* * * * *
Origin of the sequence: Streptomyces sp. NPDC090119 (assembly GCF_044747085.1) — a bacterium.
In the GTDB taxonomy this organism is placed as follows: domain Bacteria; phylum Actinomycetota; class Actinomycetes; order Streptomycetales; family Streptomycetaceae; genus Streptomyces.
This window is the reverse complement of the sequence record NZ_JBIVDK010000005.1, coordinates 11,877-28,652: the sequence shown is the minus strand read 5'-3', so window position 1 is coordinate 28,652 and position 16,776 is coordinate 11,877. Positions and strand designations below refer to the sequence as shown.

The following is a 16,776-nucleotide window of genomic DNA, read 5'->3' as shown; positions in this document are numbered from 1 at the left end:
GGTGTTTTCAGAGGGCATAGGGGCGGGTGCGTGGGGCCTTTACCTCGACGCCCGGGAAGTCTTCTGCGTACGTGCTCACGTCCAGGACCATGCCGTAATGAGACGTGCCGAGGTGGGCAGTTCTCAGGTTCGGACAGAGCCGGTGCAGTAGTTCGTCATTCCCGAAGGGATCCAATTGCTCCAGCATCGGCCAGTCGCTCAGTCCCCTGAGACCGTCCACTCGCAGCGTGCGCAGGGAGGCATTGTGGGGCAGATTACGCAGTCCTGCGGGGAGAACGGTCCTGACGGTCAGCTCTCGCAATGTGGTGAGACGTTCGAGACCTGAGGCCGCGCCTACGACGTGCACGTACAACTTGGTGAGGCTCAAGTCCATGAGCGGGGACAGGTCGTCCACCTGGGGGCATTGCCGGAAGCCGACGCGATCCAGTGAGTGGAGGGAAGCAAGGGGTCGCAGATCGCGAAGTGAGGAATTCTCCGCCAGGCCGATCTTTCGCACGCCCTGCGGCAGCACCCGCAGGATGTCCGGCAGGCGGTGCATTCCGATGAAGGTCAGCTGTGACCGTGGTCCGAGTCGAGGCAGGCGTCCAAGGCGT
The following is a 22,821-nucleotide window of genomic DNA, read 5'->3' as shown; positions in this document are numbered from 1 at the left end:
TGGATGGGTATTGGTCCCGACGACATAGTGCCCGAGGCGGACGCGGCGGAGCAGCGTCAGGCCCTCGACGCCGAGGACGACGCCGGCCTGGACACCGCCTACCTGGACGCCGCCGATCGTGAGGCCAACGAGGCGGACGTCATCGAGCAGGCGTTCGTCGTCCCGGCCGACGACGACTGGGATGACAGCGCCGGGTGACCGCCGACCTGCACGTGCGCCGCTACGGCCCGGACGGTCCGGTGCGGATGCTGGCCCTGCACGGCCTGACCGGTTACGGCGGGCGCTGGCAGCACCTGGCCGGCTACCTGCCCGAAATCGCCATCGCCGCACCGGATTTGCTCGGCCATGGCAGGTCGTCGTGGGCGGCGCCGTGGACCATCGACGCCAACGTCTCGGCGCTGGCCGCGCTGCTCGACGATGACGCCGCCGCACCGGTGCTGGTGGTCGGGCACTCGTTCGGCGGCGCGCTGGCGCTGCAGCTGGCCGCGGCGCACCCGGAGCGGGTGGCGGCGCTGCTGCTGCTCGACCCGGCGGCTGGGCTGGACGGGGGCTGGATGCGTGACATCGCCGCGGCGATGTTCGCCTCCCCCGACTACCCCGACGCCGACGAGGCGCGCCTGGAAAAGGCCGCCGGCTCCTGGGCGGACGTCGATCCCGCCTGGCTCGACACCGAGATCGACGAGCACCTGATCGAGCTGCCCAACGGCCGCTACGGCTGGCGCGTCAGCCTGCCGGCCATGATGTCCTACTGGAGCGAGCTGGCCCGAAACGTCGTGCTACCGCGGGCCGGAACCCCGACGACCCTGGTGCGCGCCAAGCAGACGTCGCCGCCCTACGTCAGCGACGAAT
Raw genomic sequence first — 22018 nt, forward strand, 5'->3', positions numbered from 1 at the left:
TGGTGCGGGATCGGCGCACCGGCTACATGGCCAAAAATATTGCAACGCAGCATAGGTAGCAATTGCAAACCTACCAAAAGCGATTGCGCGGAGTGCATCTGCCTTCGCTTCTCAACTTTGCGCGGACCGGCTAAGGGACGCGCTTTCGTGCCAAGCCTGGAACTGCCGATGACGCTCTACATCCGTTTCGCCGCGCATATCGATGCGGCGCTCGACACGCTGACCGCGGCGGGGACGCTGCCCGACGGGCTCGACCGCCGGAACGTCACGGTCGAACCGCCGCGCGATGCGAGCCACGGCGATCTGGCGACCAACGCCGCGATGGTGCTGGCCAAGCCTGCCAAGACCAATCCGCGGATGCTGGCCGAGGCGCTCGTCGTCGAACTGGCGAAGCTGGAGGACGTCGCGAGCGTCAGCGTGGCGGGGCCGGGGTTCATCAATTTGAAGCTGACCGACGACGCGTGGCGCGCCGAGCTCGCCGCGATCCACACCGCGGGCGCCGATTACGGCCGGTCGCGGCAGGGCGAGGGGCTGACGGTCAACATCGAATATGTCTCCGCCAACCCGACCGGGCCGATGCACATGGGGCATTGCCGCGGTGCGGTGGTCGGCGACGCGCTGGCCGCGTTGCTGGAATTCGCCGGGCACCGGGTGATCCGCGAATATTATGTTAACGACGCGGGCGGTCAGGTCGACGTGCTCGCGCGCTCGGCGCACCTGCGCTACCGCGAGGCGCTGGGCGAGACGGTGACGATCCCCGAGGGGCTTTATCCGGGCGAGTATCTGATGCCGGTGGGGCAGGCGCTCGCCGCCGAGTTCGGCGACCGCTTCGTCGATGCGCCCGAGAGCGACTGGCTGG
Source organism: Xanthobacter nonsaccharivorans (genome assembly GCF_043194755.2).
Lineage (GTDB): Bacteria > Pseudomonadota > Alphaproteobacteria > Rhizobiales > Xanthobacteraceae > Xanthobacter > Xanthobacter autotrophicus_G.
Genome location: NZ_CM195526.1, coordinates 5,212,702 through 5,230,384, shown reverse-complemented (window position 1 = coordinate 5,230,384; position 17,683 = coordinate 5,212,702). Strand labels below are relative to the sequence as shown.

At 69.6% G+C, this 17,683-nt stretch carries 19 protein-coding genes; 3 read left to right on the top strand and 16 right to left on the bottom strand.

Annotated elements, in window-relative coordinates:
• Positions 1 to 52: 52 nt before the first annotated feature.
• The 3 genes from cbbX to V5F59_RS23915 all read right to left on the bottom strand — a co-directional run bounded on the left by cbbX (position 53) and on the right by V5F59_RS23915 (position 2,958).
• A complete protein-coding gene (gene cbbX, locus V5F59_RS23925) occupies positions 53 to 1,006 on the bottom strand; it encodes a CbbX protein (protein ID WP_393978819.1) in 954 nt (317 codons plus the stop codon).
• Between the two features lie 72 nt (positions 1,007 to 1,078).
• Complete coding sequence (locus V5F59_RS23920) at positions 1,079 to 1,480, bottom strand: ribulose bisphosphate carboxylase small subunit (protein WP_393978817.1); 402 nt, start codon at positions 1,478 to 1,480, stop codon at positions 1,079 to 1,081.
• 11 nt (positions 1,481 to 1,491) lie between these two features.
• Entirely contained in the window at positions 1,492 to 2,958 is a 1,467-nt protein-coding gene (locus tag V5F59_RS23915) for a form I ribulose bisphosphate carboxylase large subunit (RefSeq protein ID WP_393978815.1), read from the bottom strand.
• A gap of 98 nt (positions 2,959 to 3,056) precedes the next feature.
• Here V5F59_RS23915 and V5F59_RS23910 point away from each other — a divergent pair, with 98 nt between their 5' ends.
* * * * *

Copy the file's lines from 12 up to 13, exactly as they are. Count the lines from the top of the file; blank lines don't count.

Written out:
Genome location: NZ_CM195526.1, coordinates 5,212,702 through 5,230,384, shown reverse-complemented (window position 1 = coordinate 5,230,384; position 17,683 = coordinate 5,212,702). Strand labels below are relative to the sequence as shown.

At 69.6% G+C, this 17,683-nt stretch carries 19 protein-coding genes; 3 read left to right on the top strand and 16 right to left on the bottom strand.